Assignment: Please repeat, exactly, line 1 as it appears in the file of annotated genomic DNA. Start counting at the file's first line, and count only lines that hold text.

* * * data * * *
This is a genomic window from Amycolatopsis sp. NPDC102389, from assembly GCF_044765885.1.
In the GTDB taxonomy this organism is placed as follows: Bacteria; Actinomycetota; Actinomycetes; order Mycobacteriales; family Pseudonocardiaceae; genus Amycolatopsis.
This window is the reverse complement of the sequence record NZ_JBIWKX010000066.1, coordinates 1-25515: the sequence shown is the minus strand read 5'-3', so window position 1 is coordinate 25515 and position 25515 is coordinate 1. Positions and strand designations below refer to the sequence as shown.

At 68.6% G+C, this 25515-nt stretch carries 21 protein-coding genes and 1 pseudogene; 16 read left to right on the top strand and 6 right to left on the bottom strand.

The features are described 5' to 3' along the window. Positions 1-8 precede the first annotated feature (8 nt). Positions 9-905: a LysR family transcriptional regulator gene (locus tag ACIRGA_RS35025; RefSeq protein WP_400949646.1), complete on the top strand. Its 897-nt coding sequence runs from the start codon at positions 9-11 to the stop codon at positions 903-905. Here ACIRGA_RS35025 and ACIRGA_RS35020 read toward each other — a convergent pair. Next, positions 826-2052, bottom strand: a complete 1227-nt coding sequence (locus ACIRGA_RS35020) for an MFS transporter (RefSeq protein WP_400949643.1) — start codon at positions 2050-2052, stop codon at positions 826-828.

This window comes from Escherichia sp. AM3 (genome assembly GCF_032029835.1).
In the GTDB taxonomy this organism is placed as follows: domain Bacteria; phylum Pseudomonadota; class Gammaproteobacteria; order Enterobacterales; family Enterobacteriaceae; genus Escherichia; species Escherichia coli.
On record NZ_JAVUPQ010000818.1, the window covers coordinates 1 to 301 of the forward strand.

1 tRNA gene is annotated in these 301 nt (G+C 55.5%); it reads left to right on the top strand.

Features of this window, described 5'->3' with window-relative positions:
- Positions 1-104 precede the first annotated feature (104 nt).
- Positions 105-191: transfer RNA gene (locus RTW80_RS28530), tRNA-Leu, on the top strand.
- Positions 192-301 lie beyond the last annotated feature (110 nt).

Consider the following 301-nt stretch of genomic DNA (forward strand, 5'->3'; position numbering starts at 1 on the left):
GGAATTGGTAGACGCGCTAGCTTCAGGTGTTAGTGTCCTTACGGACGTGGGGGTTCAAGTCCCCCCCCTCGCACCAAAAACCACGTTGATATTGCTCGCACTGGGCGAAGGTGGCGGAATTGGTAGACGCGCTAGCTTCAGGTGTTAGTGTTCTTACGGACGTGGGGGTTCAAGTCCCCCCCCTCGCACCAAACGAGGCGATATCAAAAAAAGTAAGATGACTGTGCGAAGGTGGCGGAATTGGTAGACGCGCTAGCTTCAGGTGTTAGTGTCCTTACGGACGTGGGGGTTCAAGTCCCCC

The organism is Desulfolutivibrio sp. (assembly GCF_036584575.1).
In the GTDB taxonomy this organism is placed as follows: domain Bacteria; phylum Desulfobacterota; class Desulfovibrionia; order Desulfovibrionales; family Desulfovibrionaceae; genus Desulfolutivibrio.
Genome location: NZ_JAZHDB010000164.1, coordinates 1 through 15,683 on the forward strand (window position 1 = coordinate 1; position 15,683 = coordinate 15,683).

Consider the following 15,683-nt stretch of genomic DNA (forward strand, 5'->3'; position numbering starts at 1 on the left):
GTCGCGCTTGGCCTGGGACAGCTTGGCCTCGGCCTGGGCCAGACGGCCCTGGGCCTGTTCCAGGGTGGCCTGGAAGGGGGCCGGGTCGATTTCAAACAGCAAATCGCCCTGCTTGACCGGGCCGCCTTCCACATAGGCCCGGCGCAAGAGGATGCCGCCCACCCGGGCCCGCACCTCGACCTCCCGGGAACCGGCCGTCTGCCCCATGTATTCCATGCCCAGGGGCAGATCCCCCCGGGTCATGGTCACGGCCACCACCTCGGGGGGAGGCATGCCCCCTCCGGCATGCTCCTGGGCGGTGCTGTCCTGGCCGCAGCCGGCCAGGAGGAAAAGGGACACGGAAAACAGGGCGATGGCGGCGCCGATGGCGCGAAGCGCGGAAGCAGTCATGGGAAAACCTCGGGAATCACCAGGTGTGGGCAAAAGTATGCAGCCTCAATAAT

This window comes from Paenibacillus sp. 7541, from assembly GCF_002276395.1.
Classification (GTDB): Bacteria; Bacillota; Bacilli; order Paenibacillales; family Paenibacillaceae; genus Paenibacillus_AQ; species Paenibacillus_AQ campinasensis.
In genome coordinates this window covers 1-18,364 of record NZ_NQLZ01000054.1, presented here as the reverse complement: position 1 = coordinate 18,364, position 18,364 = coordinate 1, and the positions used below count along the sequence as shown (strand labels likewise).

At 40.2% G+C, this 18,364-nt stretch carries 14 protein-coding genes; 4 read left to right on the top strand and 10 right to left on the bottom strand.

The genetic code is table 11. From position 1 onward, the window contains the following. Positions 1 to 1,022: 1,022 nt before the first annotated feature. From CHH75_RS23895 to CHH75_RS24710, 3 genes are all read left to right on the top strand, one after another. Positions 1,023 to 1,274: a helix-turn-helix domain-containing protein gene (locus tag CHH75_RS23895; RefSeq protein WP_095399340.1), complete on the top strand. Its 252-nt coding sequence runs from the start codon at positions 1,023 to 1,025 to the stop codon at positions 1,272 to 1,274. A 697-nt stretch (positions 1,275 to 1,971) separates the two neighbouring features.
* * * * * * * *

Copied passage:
This is a genomic window from Amycolatopsis sp. NPDC102389, from assembly GCF_044765885.1.